The expanded child tax credit briefly slashed child poverty The monthly cash payments reached more than 61 million kids in December alone. Most low-income families spent the money on basic needs like food, clothing and utility bills.

The expanded child tax credit briefly slashed child poverty. Here's what else it did

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STEVE INSKEEP, HOST:

For most people, most of the time, a change in the federal tax code is hard to feel. Your take-home pay goes up a few bucks or down a few bucks, depending on the change. But for many American families, a child tax credit last year made a significant difference. Their income put them below the federal poverty line, and the tax credit moved them above it. Sixty-one million children benefited between July and December from payments as much as $300 per month. Now the credit is over and not renewed. So NPR's Cory Turner asks what, if anything, it accomplished.

CORY TURNER, BYLINE: There are two kinds of answers to that question. One comes from taking a cold, hard look at the data and the other comes from listening. So before we get to the data, here are half a dozen parents all living on $30,000 a year or less explaining what these monthly payments meant to them.

JESS HUDSON: I was elated.

TYSA ROSE: The water bill is a little high this month. Thank God I got this extra 300.

ODESSA DAVIS: Me and my son can go get fast food without making sure, like, I didn't hit the negative balance.

LAVERN RIDDICK: Underwear, socks, school supplies.

DAVIS: Three or four bills. There's, like, more groceries in the house. Pay for gas, anything my son needed for school.

HUDSON: The aftercare at my son's school so that I could pick him up when I was done with my school.

RIDDICK: I used my child's tax credit to pay my gas bill, pay my rent before, medicine if needed.

JOEL BARRON: Medically because of her feet, she needs certain shoes.

HUDSON: So I was being thrown a lifeline that I desperately needed so that I could graduate, so that I can get a job, so that maybe we'll be a bit more stable.

TURNER: That was Jess Hudson, who lives near San Francisco, Tysa Rose in Fargo, N.D., Lavern Riddick of Philadelphia, Odessa Davis of Silver Spring, Md., and Joel Barron in Minnetonka, Minn. As for the data, they echo much of what we just heard. Multiple analyses found that low-income families overwhelmingly spent the money on basic needs, with food topping the list, followed by utilities and housing, clothing and school costs - or as Tysa Rose, the mother in Fargo, told me...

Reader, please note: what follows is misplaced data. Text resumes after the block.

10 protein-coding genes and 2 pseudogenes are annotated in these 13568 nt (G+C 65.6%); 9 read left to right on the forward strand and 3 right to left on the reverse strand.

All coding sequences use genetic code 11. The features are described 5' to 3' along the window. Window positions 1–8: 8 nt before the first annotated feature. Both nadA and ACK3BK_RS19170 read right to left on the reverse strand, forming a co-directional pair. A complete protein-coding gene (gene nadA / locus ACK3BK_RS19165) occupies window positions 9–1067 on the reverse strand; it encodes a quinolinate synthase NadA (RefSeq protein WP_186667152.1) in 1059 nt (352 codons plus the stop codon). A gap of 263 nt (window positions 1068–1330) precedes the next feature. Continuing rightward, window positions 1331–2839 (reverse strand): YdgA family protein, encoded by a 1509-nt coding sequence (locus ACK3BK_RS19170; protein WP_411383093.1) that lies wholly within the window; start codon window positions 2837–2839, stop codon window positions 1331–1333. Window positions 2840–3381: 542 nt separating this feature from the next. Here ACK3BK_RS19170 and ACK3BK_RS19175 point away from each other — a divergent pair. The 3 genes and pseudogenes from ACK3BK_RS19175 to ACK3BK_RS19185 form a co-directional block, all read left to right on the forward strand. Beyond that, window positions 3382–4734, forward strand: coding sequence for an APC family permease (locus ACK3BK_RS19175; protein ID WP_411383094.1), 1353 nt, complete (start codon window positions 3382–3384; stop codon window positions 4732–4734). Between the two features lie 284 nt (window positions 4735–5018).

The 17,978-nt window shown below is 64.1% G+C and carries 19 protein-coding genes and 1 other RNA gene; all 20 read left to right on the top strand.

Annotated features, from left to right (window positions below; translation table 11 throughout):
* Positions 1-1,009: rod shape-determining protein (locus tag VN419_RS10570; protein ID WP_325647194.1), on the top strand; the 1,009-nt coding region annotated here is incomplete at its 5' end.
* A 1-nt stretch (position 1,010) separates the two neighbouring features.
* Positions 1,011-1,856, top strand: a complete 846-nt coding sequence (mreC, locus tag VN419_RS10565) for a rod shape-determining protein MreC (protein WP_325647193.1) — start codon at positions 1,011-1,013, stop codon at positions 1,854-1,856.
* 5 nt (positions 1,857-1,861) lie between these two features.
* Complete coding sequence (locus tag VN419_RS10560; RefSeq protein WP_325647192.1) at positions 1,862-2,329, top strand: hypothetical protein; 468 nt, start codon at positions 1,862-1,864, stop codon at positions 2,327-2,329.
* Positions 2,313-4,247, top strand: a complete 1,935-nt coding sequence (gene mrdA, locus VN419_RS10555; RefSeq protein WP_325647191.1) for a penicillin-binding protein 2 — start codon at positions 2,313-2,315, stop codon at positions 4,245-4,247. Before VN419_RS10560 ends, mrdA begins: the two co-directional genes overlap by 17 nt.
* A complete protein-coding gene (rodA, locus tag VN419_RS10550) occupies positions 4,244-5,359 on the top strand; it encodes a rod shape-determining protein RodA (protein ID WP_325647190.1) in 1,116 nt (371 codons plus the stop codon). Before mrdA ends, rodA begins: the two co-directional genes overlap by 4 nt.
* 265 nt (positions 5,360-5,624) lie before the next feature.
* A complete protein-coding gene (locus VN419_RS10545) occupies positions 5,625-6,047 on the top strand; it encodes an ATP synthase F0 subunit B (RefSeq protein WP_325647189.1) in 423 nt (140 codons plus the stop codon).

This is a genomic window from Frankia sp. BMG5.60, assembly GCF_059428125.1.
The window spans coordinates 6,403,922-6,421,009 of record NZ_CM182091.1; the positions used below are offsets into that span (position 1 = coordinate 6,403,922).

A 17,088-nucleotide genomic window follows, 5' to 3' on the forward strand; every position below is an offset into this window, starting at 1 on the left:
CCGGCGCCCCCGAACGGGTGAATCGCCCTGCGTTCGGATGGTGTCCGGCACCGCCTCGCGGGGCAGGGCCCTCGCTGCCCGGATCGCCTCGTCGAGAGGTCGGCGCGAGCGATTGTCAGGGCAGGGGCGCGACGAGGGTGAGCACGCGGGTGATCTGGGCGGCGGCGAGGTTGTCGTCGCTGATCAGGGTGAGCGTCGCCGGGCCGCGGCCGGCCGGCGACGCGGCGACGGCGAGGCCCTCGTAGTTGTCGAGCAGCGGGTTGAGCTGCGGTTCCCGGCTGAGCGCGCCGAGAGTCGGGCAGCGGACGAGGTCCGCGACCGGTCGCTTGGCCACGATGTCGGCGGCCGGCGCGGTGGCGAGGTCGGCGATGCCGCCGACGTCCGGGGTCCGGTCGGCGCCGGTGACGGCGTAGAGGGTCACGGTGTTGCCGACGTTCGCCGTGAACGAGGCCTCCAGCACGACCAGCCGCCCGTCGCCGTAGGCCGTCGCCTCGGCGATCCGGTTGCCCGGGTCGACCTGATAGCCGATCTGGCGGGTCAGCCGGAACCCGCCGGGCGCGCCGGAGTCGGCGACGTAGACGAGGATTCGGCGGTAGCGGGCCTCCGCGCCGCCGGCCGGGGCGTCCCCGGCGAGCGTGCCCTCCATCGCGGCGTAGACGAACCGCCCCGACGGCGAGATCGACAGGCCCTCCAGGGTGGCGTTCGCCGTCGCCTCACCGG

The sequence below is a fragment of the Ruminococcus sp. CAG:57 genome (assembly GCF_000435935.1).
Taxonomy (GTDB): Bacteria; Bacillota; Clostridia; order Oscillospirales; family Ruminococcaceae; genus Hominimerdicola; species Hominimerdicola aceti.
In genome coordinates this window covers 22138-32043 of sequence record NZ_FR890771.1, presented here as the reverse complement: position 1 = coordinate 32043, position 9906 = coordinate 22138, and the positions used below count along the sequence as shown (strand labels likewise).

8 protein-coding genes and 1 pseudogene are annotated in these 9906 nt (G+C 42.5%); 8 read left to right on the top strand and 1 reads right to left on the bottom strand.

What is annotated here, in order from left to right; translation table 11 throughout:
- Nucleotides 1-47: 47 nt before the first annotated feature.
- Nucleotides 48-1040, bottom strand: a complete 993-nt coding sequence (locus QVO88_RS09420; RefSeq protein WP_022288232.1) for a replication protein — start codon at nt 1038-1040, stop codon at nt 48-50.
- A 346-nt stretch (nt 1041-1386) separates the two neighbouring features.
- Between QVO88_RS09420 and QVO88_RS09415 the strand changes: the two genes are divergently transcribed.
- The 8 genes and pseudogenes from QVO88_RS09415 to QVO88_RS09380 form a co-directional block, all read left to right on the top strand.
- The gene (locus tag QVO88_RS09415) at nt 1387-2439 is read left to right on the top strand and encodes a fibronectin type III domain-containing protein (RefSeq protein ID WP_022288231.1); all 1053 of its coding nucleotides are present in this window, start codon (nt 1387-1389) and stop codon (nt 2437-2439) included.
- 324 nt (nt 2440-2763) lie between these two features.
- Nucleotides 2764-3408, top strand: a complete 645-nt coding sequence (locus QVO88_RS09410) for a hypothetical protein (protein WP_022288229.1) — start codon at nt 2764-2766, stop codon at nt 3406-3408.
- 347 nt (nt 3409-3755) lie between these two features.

ROSE: No one is really trying to live like the Kardashians, you know? We're just trying to sustain (laughter).

TURNER: The data suggest food insufficiency also dropped by a quarter. That's when over the course of a week, a family doesn't have enough to eat either sometimes or often. One of the biggest differences between this expanded child tax credit and the more limited benefit it replaced is that the old version had a hole in it. Millions of children did not qualify to receive the full benefit because their families didn't earn enough money. Many of the kids who needed help the most got the least. Well, this short-lived expansion closed that hole and, according to the data, made a big dent in child poverty.

MEGAN CURRAN: Monthly child tax credit payments have an effect by the end of their six months, reduce child poverty in the U.S. by about 30%.

TURNER: Megan Curran is policy director at the Columbia University Center on Poverty and Social Policy. And she says her team's work, along with other researchers studying the data, make pretty clear...

CURRAN: The extended child tax credit has been a very good thing for children and families.

TURNER: And what of the fear voiced by some of the benefits' opponents that a monthly check would entice parents to work less?

HUDSON: Five-hundred dollars a month isn't enough for me (laughter) to quit looking for a job. I can't live on that.

TURNER: Jess Hudson, a mother of two, says it was enough, though, to cover aftercare for her 10-year-old son so she could get her undergraduate degree.

HUDSON: It was enough to give me child care help so that I could finish school so that I could get a job, so that I can participate in the economy in the ways that I want and need to do.

TURNER: And Curran at Columbia says the data show no evidence of parents dropping out of the workforce. One last data point worth mentioning is cost. The price tag for this expansion is about $100 billion a year more than the old version, one reason Republicans and a few moderate Democrats are now refusing to extend it. Meanwhile, researchers warn much of this good news for children and families will likely evaporate as quickly as the benefit did.

Cory Turner, NPR News.

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